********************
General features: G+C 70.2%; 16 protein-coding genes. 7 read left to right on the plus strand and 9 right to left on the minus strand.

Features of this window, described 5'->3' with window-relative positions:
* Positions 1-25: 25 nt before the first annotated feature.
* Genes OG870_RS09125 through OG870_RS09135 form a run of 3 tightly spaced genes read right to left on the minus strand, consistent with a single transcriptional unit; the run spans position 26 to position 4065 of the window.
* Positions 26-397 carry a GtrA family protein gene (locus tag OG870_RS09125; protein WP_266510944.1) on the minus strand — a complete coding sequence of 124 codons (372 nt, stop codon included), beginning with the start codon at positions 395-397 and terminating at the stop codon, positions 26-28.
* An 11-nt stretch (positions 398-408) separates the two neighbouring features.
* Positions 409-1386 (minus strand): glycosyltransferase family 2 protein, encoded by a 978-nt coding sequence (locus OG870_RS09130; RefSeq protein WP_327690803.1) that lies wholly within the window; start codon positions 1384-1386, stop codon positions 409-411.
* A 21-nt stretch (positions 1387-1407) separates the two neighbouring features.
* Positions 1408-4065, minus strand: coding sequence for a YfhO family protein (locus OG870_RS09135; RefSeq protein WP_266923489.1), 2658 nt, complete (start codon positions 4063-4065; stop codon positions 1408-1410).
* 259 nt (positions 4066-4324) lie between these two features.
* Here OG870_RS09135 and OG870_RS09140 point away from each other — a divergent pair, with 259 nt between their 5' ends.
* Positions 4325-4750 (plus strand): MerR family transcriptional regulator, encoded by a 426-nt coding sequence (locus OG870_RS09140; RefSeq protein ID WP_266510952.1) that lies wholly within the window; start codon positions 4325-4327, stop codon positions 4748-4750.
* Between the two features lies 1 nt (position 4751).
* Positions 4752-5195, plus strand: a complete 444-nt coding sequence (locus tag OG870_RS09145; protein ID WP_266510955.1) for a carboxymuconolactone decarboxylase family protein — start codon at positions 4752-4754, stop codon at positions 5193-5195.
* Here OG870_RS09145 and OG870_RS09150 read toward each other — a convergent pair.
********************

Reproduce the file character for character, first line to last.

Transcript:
General features: G+C 70.2%; 16 protein-coding genes. 7 read left to right on the plus strand and 9 right to left on the minus strand.

Features of this window, described 5'->3' with window-relative positions:
* Positions 1-25: 25 nt before the first annotated feature.
* Genes OG870_RS09125 through OG870_RS09135 form a run of 3 tightly spaced genes read right to left on the minus strand, consistent with a single transcriptional unit; the run spans position 26 to position 4065 of the window.
* Positions 26-397 carry a GtrA family protein gene (locus tag OG870_RS09125; protein WP_266510944.1) on the minus strand — a complete coding sequence of 124 codons (372 nt, stop codon included), beginning with the start codon at positions 395-397 and terminating at the stop codon, positions 26-28.
* An 11-nt stretch (positions 398-408) separates the two neighbouring features.
* Positions 409-1386 (minus strand): glycosyltransferase family 2 protein, encoded by a 978-nt coding sequence (locus OG870_RS09130; RefSeq protein WP_327690803.1) that lies wholly within the window; start codon positions 1384-1386, stop codon positions 409-411.
* A 21-nt stretch (positions 1387-1407) separates the two neighbouring features.
* Positions 1408-4065, minus strand: coding sequence for a YfhO family protein (locus OG870_RS09135; RefSeq protein WP_266923489.1), 2658 nt, complete (start codon positions 4063-4065; stop codon positions 1408-1410).
* 259 nt (positions 4066-4324) lie between these two features.
* Here OG870_RS09135 and OG870_RS09140 point away from each other — a divergent pair, with 259 nt between their 5' ends.
* Positions 4325-4750 (plus strand): MerR family transcriptional regulator, encoded by a 426-nt coding sequence (locus OG870_RS09140; RefSeq protein ID WP_266510952.1) that lies wholly within the window; start codon positions 4325-4327, stop codon positions 4748-4750.
* Between the two features lies 1 nt (position 4751).
* Positions 4752-5195, plus strand: a complete 444-nt coding sequence (locus tag OG870_RS09145; protein ID WP_266510955.1) for a carboxymuconolactone decarboxylase family protein — start codon at positions 4752-4754, stop codon at positions 5193-5195.
* Here OG870_RS09145 and OG870_RS09150 read toward each other — a convergent pair.